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Feeling fishy? Study finds omega-3 fatty acids may reduce young women’s risk of heart disease

Dec. 5, 2011

By Maria Serraino

Cod, salmon, herring and mackerel are not only delicious, but according to researchers they can also reduce your risk of heart disease. The study in Hypertension: Journal of the American Heart Association reports that eating fish only a few times a month can have beneficial effects on your health. Fish oil contains high levels of omega-3 fatty acids which are believed to protect against heart and vascular disease and improve overall health.

Researchers in Denmark conducted a nationwide population study in women of childbearing age. About 49,000 women, ages 15 to 49, were interviewed and answered food frequency questionnaires including the amount of fish they ate, types and frequency. Lifestyle and family history factors were also taken into account.

The participants were broken down into five groups based on their consumption of fish, from low to high intake. The women in the lowest fish intake group had an increased risk of heart disease compared with women in the highest fish intake group. Women who rarely or never ate fish had 50 per cent more heart problems compared to those who ate fish regularly.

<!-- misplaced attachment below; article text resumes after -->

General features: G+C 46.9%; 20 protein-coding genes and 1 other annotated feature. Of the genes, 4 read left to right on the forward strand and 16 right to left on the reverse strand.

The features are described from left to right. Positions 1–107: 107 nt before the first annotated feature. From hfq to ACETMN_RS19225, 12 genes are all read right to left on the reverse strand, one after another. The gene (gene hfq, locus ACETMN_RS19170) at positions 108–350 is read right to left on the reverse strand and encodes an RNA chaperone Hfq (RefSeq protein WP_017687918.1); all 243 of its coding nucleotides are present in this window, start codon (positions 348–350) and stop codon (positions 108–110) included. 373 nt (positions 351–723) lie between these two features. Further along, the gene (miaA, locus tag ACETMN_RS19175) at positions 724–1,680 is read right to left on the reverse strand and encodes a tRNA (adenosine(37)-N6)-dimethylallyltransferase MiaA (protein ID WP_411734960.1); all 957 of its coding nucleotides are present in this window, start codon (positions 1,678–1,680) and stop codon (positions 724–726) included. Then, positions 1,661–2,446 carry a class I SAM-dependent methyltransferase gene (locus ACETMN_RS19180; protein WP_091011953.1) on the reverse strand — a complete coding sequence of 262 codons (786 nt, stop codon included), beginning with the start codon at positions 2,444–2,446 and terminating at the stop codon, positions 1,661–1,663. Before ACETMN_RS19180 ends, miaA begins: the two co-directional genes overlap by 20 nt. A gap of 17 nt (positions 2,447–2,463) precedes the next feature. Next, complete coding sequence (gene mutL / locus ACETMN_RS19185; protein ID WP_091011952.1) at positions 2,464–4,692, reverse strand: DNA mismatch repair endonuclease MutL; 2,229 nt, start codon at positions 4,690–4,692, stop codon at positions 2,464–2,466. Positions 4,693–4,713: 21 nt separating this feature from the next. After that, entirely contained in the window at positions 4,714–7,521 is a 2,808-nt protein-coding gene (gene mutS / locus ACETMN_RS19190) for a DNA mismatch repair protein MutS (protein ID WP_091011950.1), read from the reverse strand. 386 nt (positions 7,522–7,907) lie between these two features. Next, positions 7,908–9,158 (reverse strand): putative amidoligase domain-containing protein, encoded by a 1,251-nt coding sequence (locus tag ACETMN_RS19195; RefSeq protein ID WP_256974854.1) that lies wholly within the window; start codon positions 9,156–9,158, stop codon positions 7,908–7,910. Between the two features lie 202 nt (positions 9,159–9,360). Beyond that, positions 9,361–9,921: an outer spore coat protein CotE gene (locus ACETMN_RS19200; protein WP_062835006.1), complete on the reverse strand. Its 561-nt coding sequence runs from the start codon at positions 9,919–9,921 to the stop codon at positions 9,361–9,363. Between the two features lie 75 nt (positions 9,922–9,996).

In a subset of women who consistently reported the same frequency of fish intake on three measurement occasions during a 30-week period, risk of heart disease patterns were similar. Risk was approximately three times higher for those who never ate fish compared to women who ate fish high in omega-3 on a weekly basis.   

Researchers recorded 577 heart-related problems during the eight-year followup, including five deaths in women caused by heart disease. Of these, 328 events were due to high blood pressure, 146 from cerebrovascular disease and 103 from ischemic heart disease. Cerebrovascular disease, such as stroke, involves reduced or blocked blood flow to parts of the brain. Ischemic heart disease involves fatty deposit buildup causing narrow arteries and reduced blood flow to the heart.

The study found that heart disease was more common among women who reported eating little to no fish.

The researchers explain that eating fish only a couple of times per month can provide benefits, although they suggest that women eat fish as a main meal at least twice a week for the greatest benefits.

The study found that for young and healthy women who are not necessarily considered high risk for heart disease, eating fish can significantly benefit overall health. 

The study appears in the January 2012 issue of Hypertension.


Read more on healthy eating:

Food for thought: strategies for mindful eating

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  • A publication of:
  • Women's College Hospital